A changing real estate market is not necessarily a bad situation to be in — it’s what you make of it that counts, said real estate professionals during a Monday discussion of broker survival strategies.

Mindset is important in working through a slowing market, said Ken Baris, president of Jordan Baris Inc., Realtors, in West Orange, N.J.

“I find a lot of people get psyched-out by the market,” Baris said. But agents who truly understand the market and offer effective marketing can help their clients realize current market conditions and accept the agents’ marketing approach. “I think there’s more opportunity now than there has been in quite awhile,” he said, adding that it’s a much better time for new agents to get in the business now so that they understand what it takes to be successful in a slowing sales environment.

Real estate sales have slowed nationally, and the National Association of Realtors reported this week that total sales of single-family homes, apartment condos and co-ops declined 12.7 percent in the third quarter compared to third-quarter 2005, while the median sales price among 148 metro areas studied by the association dropped 1.2 percent in the third quarter compared to the same quarter last year.

Baris spoke during an Inman News audio conference presentation, “Broker Strategies for Managing in Tough Times.” He said that training and marketing techniques can be especially important in changing market conditions.

He advocates a back-to-basics approach to drum up new business, including marketing on the Internet and through direct-mail campaigns, and keeping open lines of communication with clients.

Baris advocates for agents to create a full package of marketing materials to demonstrate to clients during their listing presentations. “I think addressing presentation and process to them is imperative,” Baris said. The goal is to approach the owner of a property with pre-made marketing materials that the agent can unleash “with one stroke of the pen,” he added.

The gravy days of real estate, when hordes of industry newcomers got real estate licenses to cash in on the real estate boom, may be coming to a close, Baris said — houses are not selling themselves these days. “People are forgetting about friends and relatives who are in the business — they want the agent with the best track record.”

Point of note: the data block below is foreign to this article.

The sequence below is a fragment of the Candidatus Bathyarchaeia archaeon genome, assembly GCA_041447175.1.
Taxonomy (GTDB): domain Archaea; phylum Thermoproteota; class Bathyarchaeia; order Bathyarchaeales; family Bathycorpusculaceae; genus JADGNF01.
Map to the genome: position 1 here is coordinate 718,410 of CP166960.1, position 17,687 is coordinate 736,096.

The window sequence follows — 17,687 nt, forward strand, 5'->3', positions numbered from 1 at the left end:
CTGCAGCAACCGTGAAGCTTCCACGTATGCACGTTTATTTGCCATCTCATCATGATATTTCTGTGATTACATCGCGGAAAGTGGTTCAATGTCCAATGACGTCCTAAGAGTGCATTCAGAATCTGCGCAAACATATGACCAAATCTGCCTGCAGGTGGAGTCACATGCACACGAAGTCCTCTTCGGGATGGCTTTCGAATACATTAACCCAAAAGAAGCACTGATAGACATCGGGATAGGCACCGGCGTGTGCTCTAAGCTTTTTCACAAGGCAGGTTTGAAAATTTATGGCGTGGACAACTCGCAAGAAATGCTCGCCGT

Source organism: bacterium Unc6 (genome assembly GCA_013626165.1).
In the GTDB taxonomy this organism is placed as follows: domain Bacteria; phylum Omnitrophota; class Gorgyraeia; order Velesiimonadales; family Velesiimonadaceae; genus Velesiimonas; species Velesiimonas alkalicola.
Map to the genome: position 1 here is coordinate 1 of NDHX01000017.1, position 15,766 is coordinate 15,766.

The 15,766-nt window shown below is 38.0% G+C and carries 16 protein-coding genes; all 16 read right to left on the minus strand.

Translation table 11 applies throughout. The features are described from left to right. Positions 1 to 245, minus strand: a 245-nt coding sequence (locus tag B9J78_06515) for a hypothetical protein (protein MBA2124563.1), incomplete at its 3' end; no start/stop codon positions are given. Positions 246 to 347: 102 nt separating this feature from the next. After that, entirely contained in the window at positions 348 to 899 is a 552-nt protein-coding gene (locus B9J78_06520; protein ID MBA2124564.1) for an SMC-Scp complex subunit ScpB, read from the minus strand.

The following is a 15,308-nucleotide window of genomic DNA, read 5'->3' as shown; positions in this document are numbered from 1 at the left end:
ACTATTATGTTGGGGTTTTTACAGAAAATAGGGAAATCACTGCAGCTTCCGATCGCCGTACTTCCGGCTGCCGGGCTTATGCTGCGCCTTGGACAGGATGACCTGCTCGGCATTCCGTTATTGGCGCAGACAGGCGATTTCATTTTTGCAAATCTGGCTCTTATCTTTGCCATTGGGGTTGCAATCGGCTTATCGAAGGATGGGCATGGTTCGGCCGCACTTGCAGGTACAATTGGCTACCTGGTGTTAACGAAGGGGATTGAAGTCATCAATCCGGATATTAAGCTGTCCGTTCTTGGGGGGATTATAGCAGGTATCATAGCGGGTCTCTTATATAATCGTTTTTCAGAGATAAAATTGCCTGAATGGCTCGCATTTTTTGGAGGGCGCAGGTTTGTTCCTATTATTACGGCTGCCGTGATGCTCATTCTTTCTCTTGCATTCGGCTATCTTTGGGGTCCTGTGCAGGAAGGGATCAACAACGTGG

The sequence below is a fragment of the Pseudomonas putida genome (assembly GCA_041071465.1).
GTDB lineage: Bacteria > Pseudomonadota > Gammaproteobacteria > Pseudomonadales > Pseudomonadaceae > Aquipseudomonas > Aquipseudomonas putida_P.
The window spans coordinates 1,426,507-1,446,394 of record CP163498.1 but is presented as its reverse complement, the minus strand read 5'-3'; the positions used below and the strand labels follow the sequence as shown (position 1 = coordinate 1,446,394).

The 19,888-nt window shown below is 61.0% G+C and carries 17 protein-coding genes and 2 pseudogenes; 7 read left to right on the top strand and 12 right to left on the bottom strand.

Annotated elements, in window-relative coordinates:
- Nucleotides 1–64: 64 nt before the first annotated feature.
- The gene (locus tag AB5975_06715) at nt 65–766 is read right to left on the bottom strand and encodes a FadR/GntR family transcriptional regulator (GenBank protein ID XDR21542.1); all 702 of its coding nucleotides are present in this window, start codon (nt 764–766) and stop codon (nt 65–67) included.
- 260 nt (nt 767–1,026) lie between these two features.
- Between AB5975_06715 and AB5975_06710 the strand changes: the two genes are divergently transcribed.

Pat Grimm, executive vice president of real estate operations for Windermere Services real estate company, said that agents cannot afford to be one-dimensional in their approach to marketing and transactions. “Agents need to focus on the entire process and have the client focus on making the decisions,” he said. “The process is huge, it’s multidimensional.” Some companies focus mostly on attracting leads but don’t have the back-end to support the leads they bring in, he said, and some agents seem to focus strictly on the transaction process and don’t focus enough on how consumers are entering the marketplace.

In a climate of shrinking sales and growing inventories in many real estate markets across the country, RealEstate.com is building and growing its brokerage company business, said Bret Violette, senior vice president of the Western region for RealEstate.com’s E-Brokerage Business. “It’s actually a great time for us to be building our business,” he said, as agents are looking for companies to provide them with tools that can help them to weather lean times. It can be difficult, for example, for individual real estate agents to secure effective lead generation and to build their own Web presence, he said.

The audio conference participants generally agreed that consumers seek fast and vast real estate information online, and that there is a definite shift of marketing dollars to the Internet.

“Immediate response is everything — it’s a ticket to get you into the game. I think the only way to treat the Internet consumer is the same as if they walked right into your office, the same as having them in your waiting room,” said Violette.

Grimm said consumers seem interested in finding real estate information in one place, but they don’t want to be cornered. “They are not looking to get captured when they first get on there. I think we’re putting people off as opposed to attracting them that way. If the (online) experience is good, they come back.” Sometimes consumers are simply window-shopping, he said.

Windermere Services is investing heavily in technology – spending about 70-80 percent more compared to last year, and mostly for in-house programming projects, he said.

Baris said his company is evaluating a unified platform to handle leads, transaction management, follow-up and other processes associated with real estate transactions. For marketing, he said his company is spending “much more online and going much further away from print. We’re just not getting the bang for the buck from classified. The reality is that online marketing is just more effective for selling real estate at this point.”

Violette said his company is investing “many, many millions” of dollars in customer relationship management and consumer-facing Internet technologies.

Grimm referred to experience as the “new currency,” and Violette said that brokers should invest in training for experienced agents, as “most training is geared toward newer agents.”

Real estate agents should take advantage of changing times and work with developers to sell new properties, Baris said. “There is a really great opportunity now,” he said, as brokers are offering more incentives to get properties and there is more opportunity for brokers to work with builders. “Why take one listing when you can take 50?”


Send tips or a Letter to the Editor to glenn@inman.com or call (510) 658-9252, ext. 137.

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